Scraping the Data

# save the url; this is the page with links to each episode
url <- "https://www.transcripts.io/transcripts/tim_ferriss_show/"

# read the html of the url
tran <- read_html(url)

# start html session
session <- html_session(url)

# all the episode names. Found ".post-link" using the SelectorGadget chrome extension
episode_names <- tran %>%
  html_nodes('.post-link') %>% 
  html_text()

Now that we have a list of the episode links, I loop through each episode and extract the text and dates, and create a dataframe

# new empty data frame which we will then bind all the episode information to iteratively
ep_df <- data_frame()

# looping through each episode
## Not run:
for (i in episode_names){
  ep_name <- i  # setting the episode name to the link title
  ep_date <- session %>%   # pulling the date
    follow_link(i) %>%   # following each episode link
    html_nodes("time") %>%   # again found the node using SelectorGadget
    html_text()
  ep_text <- session %>%   # pulling actual transcript text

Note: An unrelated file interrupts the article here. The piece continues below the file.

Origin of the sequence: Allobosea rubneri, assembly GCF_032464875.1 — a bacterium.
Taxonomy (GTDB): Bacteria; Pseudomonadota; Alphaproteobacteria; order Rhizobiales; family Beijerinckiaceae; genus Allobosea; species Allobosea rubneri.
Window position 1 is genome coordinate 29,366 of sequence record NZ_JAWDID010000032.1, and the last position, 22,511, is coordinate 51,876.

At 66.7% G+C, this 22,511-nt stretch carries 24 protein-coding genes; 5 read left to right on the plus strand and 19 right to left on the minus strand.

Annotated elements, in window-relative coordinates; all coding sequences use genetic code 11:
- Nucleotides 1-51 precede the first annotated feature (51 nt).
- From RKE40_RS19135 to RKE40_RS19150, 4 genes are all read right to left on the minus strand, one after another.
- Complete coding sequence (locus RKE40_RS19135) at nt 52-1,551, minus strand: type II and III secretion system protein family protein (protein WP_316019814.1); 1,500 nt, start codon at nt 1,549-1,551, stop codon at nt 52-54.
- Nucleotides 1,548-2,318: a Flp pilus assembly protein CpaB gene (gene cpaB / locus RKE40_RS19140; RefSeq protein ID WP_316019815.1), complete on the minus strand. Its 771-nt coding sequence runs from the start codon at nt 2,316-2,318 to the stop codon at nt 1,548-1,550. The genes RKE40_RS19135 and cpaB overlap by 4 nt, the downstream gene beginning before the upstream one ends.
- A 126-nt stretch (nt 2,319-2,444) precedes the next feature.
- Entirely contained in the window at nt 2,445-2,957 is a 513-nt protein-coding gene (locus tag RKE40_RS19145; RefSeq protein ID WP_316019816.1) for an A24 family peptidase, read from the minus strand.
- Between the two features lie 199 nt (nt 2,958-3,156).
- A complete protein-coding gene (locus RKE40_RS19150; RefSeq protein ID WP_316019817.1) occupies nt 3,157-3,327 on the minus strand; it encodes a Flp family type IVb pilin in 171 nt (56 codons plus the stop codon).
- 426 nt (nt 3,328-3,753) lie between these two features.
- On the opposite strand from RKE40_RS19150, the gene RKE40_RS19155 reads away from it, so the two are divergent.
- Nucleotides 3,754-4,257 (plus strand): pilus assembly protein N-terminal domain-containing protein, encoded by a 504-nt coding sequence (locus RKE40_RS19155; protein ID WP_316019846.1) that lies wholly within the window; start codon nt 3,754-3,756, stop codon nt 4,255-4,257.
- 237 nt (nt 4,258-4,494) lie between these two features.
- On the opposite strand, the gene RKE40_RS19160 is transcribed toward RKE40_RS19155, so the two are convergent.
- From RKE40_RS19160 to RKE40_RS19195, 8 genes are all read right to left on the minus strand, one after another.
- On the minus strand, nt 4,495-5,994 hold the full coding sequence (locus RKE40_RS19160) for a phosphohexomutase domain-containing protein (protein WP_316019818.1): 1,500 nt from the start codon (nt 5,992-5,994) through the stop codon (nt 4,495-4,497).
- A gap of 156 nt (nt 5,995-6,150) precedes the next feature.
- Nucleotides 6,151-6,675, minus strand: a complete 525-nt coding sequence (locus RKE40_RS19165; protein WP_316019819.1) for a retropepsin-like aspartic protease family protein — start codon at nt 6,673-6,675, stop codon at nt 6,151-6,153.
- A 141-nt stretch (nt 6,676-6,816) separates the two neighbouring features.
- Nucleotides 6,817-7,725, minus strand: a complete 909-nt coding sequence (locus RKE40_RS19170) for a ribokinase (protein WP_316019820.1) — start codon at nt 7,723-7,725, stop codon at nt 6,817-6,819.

follow_link(i) %>% 
    html_nodes("p") %>% 
    html_text() %>% 
    data_frame() %>%   # making this a dataframe, mutate() to ad the other variables
    mutate(ep_name = ep_name,
           ep_date = ep_date)
  ep_df <- rbind(ep_df, ep_text)  # binding them all together
  Sys.sleep(3)  # Sys.sleep(3) pauses the loop for 3s so as not to overwhelm website's server
}

Cleaning the data

Now have a dataframe of all of the text from these episodes. It’s messy, so first will remove some of the stuff that we don’t want– “tweet” and stuff like that which snuck into the transcription

#rename first column, this is annoying because it's called "."
ep_df$text <- ep_df$.
ep_df <- ep_df %>% 
  select(2:4)

# trim white spice from text, removes lurking spaces at the end of 
ep_df$text <- trimws(ep_df$text, which = c("both"))

# remove "Tweet", "Listen", "Link", etc. which snuck into the episode text
ep_df <- ep_df %>% 
  filter(text != "Listen") %>% 
  filter(text != "Tweet") %>% 
  filter(text != "Link") %>% 
  filter(text != "[applause]")